Pathogenic Organisms – Upper Respiratory Infections (URI’S) can have a devastating effect on your newborn kitten, so recognizing the signs and symptoms early on and providing treatment and care at the onset can further your kitten’s chance of survival and long-term good health. Any time the respiratory system is compromised by infection warrants immediate veterinary care. Common symptoms of respiratory infections/stress include discharge from the eyes and nose, sneezing, coughing, fever or hypothermia, breathing distress, inability to eat, lethargy, and weight loss. At the first sign of any of these symptoms, please contact your vet and seek immediate care.

Another quite common source of infection in pre-weaning kittens is infected milk from mastitis in the queen. In acute mastitis the queen will show clinical signs, but in chronic mastitis the queen may seem well and her mammary glands may appear normal. Mastitis leads to gastroenteritis in the kittens with diarrhoea and occasionally vomiting. The kittens must be separated from their mother and hand-reared.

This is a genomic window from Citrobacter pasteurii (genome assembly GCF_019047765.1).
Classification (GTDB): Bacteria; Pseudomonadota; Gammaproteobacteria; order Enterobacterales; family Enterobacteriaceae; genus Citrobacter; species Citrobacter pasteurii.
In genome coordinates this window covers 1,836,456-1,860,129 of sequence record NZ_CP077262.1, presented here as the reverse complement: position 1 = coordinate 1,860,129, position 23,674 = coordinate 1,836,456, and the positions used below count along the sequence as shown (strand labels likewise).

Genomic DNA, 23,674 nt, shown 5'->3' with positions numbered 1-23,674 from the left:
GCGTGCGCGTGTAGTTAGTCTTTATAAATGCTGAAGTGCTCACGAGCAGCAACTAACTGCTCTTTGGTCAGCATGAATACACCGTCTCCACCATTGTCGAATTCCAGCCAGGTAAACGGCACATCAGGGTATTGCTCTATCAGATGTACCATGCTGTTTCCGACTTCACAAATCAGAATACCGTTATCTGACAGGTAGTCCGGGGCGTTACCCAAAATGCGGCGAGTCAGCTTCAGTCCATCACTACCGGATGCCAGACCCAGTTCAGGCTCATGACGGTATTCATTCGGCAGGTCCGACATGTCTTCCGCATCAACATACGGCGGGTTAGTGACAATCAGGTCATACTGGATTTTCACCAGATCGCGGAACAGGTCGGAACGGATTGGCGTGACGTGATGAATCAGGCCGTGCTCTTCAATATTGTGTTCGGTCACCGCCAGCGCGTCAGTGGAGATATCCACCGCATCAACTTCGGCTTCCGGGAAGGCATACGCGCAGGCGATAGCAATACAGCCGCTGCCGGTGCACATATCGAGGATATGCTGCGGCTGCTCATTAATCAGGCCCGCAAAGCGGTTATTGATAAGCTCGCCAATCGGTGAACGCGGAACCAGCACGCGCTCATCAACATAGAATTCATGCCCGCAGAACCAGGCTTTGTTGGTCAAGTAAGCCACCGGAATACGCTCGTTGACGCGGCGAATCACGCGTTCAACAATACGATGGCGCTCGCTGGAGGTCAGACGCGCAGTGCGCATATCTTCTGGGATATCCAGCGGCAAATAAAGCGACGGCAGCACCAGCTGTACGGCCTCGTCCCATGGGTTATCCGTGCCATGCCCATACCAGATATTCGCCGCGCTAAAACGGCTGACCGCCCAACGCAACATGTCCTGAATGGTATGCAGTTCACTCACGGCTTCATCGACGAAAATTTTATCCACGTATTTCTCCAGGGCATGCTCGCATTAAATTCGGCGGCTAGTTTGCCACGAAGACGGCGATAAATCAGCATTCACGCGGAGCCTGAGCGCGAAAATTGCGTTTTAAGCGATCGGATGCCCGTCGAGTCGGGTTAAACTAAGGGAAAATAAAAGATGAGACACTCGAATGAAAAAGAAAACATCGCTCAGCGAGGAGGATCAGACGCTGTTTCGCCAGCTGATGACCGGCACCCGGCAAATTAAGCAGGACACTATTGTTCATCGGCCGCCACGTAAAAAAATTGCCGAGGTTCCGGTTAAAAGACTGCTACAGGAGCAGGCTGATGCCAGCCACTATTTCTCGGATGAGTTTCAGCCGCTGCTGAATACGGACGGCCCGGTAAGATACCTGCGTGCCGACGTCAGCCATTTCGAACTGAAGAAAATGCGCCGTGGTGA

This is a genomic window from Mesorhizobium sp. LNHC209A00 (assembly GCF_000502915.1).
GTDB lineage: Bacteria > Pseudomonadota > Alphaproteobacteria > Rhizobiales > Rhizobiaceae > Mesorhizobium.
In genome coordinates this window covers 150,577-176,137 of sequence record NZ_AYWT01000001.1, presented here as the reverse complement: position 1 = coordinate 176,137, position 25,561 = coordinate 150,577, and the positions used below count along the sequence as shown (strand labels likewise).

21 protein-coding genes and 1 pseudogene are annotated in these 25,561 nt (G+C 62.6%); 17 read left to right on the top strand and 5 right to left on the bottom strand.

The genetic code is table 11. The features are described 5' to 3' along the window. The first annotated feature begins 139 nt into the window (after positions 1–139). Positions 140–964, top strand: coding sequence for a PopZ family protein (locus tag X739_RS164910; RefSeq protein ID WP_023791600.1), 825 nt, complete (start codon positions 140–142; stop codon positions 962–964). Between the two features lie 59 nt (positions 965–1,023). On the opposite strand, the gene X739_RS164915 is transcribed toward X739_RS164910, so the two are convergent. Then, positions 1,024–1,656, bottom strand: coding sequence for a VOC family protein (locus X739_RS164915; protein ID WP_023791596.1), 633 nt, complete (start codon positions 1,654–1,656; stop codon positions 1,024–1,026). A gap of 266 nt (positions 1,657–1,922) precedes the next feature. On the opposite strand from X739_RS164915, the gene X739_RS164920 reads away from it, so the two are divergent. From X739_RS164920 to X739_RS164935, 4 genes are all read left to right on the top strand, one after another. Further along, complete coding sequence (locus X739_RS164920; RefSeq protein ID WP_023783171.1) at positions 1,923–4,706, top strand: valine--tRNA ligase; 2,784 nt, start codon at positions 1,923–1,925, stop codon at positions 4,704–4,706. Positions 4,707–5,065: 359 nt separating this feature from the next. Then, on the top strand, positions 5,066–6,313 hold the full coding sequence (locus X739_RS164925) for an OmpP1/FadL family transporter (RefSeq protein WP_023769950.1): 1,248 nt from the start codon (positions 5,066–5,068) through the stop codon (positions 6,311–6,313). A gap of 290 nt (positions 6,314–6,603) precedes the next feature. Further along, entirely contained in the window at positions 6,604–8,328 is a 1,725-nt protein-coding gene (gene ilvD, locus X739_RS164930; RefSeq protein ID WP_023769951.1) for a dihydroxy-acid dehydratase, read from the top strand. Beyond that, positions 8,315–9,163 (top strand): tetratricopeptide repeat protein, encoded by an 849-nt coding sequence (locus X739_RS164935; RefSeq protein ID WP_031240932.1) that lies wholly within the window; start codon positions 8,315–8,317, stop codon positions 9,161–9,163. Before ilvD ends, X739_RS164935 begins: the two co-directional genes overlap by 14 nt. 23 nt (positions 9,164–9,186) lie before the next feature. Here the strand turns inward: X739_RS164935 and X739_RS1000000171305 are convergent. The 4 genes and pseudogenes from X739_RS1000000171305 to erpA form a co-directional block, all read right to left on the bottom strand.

The bacteria agent Chlamydia can produce signs ranging from mild conjunctivitis (inflammation of the eyelids to life-threatening pneumonia. Infection with Bordetella bronchiseptica, another bacterial agent, is being reported with greater frequency than in the past. Respiratory tract signs predominate in infected kittens, with pneumonia being the most serious.

Viral and chlamydial infections – Viruses can be a major cause of disease in young kittens in breeding catteries but not usually until a little later. Kittens are most vulnerable between four to six weeks of age when maternally derived immunity is waning. The respiratory viruses and chlamydia are generally the most important infections in kittens.